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It’s easy to build something that’s more powerful than an iPad—and very, very hard to do it without introducing complexity.
Over at Medium, MG Siegler (parislemon) has a nice piece likening the iPad to a typewriter. He means the comparison to a defunct piece of technology as a compliment: Writing on an iPad with an external Logitech keyboard, he says, strips away all the distractions of other applications and web services and lets you focus on your thoughts and the words.
I know what he means. For almost three years now, I’ve used an iPad with a keyboard as my primary computer. About 85% of everything I’ve produced for publication in that time, I’ve pounded out on my tablet.
I like the fact that iPad apps run in full-screen mode and usually aren’t overwhelmed by interface clutter or features I’ll never use. I like the fact that I don’t have to spend much time maintaining my iPad, and don’t have to futz with stuff like anti-virus software. I like the fact that my iPad has built-in LTE wireless Internet which is (AT&T willing) available the moment I turn on the tablet. And I absolutely love the fact that I dependably get 10 hours of battery life on a charge, which means that I can be smugly productive while those who tote notebooks are frantically hunting for wall outlets.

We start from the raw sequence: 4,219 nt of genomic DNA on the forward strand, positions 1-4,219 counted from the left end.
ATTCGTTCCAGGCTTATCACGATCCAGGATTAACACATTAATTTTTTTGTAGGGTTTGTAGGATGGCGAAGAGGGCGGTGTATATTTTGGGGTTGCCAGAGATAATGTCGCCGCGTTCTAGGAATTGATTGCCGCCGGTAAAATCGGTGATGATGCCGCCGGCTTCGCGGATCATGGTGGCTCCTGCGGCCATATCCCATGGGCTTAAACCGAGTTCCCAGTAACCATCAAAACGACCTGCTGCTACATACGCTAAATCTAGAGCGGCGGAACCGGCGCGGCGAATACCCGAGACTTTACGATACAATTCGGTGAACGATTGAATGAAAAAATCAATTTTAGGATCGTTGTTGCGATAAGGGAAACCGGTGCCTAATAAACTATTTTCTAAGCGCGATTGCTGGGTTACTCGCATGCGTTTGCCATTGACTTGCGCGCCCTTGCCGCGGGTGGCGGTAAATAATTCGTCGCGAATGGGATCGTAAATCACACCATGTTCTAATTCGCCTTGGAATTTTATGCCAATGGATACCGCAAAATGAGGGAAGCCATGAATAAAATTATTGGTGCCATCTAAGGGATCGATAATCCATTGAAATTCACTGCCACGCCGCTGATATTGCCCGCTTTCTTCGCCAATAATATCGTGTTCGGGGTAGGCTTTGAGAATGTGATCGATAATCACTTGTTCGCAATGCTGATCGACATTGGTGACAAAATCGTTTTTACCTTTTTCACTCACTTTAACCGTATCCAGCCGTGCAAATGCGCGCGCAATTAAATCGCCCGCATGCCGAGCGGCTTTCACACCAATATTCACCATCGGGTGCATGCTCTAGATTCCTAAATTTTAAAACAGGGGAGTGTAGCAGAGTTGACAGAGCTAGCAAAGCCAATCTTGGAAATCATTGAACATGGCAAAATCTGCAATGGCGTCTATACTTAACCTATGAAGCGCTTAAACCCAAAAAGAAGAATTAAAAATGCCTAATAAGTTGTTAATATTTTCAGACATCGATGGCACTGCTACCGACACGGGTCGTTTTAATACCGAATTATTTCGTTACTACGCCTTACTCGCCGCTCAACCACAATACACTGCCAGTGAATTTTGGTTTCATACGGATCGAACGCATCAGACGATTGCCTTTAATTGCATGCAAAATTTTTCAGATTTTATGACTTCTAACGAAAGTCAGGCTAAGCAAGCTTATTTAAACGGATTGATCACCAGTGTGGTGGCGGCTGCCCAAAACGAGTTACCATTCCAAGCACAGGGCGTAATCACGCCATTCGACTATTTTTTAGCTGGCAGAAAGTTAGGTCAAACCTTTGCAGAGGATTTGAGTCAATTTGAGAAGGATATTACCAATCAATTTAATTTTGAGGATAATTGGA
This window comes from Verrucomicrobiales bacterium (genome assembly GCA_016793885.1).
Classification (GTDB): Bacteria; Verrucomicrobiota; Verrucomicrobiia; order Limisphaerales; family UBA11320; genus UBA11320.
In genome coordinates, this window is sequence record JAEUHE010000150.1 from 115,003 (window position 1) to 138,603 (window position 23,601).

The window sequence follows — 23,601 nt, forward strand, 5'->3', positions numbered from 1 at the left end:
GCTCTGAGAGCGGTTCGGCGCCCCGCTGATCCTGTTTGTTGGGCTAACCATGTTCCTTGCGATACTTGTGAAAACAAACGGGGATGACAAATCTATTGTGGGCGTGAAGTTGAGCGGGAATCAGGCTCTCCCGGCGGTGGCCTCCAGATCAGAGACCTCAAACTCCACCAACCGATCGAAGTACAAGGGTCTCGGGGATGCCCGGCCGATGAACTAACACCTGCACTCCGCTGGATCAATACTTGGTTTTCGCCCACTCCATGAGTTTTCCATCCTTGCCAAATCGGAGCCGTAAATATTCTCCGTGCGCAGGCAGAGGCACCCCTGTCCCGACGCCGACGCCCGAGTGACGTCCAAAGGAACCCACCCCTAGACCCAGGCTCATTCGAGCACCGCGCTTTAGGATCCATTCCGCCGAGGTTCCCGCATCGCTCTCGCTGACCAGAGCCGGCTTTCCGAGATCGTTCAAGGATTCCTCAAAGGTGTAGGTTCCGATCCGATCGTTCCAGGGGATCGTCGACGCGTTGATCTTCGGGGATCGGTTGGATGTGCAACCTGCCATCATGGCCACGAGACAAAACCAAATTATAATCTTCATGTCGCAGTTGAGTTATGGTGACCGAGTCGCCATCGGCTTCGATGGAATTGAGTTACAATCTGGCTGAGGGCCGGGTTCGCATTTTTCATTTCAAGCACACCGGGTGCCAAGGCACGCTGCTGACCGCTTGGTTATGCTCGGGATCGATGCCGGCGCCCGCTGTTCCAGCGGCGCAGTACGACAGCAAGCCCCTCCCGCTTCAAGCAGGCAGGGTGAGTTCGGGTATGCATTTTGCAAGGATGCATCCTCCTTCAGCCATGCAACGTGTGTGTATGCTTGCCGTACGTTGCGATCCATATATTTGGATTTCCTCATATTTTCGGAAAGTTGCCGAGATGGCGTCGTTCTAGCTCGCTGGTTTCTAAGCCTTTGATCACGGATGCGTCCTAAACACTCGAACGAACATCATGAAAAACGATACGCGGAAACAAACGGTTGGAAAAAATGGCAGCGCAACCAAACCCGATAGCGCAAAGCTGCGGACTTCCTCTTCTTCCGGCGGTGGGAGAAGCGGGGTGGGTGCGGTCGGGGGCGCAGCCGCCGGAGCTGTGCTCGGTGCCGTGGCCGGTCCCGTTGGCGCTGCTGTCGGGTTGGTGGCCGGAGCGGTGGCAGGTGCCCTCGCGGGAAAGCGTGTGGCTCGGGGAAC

In short, an iPad with a keyboard—my current fave is Belkin’s Qode Ultimate Keyboard case—is the closest thing I’ve found to the ideal general-purpose PC for me. I still run into folks who tell me I’m nuts, but there seem to be fewer hidebound naysayers than in the past. And more people like MG Siegler.
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It’s easy to build something that’s more powerful than an iPad—and very, very hard to do it without introducing complexity.

Over at Medium, MG Siegler (parislemon) has a nice piece likening the iPad to a typewriter. He means the comparison to a defunct piece of technology as a compliment: Writing on an iPad with an external Logitech keyboard, he says, strips away all the distractions of other applications and web services and lets you focus on your thoughts and the words.

I know what he means. For almost three years now, I’ve used an iPad with a keyboard as my primary computer. About 85% of everything I’ve produced for publication in that time, I’ve pounded out on my tablet.

I like the fact that iPad apps run in full-screen mode and usually aren’t overwhelmed by interface clutter or features I’ll never use. I like the fact that I don’t have to spend much time maintaining my iPad, and don’t have to futz with stuff like anti-virus software. I like the fact that my iPad has built-in LTE wireless Internet which is (AT&T willing) available the moment I turn on the tablet. And I absolutely love the fact that I dependably get 10 hours of battery life on a charge, which means that I can be smugly productive while those who tote notebooks are frantically hunting for wall outlets.

In short, an iPad with a keyboard—my current fave is Belkin’s Qode Ultimate Keyboard case—is the closest thing I’ve found to the ideal general-purpose PC for me. I still run into folks who tell me I’m nuts, but there seem to be fewer hidebound naysayers than in the past. And more people like MG Siegler.

Read More>

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